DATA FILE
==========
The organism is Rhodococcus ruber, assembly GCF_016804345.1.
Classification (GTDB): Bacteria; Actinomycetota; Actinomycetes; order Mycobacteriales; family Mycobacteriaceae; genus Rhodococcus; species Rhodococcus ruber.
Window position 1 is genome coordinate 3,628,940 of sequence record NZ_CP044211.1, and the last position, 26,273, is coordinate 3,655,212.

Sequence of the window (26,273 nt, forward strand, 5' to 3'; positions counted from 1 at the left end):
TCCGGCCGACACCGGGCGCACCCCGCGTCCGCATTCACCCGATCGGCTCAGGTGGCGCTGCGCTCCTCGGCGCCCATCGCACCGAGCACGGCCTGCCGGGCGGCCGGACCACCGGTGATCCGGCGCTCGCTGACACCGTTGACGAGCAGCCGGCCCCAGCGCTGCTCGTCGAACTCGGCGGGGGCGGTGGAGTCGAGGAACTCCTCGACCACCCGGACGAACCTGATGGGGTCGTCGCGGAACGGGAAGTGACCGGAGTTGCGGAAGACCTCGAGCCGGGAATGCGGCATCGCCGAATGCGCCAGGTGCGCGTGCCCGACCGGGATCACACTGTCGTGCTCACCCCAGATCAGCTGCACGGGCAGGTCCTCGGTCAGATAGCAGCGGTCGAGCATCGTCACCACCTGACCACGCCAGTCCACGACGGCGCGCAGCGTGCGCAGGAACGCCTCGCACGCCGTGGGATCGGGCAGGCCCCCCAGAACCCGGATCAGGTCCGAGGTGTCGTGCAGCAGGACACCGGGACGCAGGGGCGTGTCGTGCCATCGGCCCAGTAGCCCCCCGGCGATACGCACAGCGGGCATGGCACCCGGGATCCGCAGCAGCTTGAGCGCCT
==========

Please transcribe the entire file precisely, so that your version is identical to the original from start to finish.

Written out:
The organism is Rhodococcus ruber, assembly GCF_016804345.1.
Classification (GTDB): Bacteria; Actinomycetota; Actinomycetes; order Mycobacteriales; family Mycobacteriaceae; genus Rhodococcus; species Rhodococcus ruber.
Window position 1 is genome coordinate 3,628,940 of sequence record NZ_CP044211.1, and the last position, 26,273, is coordinate 3,655,212.

Sequence of the window (26,273 nt, forward strand, 5' to 3'; positions counted from 1 at the left end):
TCCGGCCGACACCGGGCGCACCCCGCGTCCGCATTCACCCGATCGGCTCAGGTGGCGCTGCGCTCCTCGGCGCCCATCGCACCGAGCACGGCCTGCCGGGCGGCCGGACCACCGGTGATCCGGCGCTCGCTGACACCGTTGACGAGCAGCCGGCCCCAGCGCTGCTCGTCGAACTCGGCGGGGGCGGTGGAGTCGAGGAACTCCTCGACCACCCGGACGAACCTGATGGGGTCGTCGCGGAACGGGAAGTGACCGGAGTTGCGGAAGACCTCGAGCCGGGAATGCGGCATCGCCGAATGCGCCAGGTGCGCGTGCCCGACCGGGATCACACTGTCGTGCTCACCCCAGATCAGCTGCACGGGCAGGTCCTCGGTCAGATAGCAGCGGTCGAGCATCGTCACCACCTGACCACGCCAGTCCACGACGGCGCGCAGCGTGCGCAGGAACGCCTCGCACGCCGTGGGATCGGGCAGGCCCCCCAGAACCCGGATCAGGTCCGAGGTGTCGTGCAGCAGGACACCGGGACGCAGGGGCGTGTCGTGCCATCGGCCCAGTAGCCCCCCGGCGATACGCACAGCGGGCATGGCACCCGGGATCCGCAGCAGCTTGAGCGCCT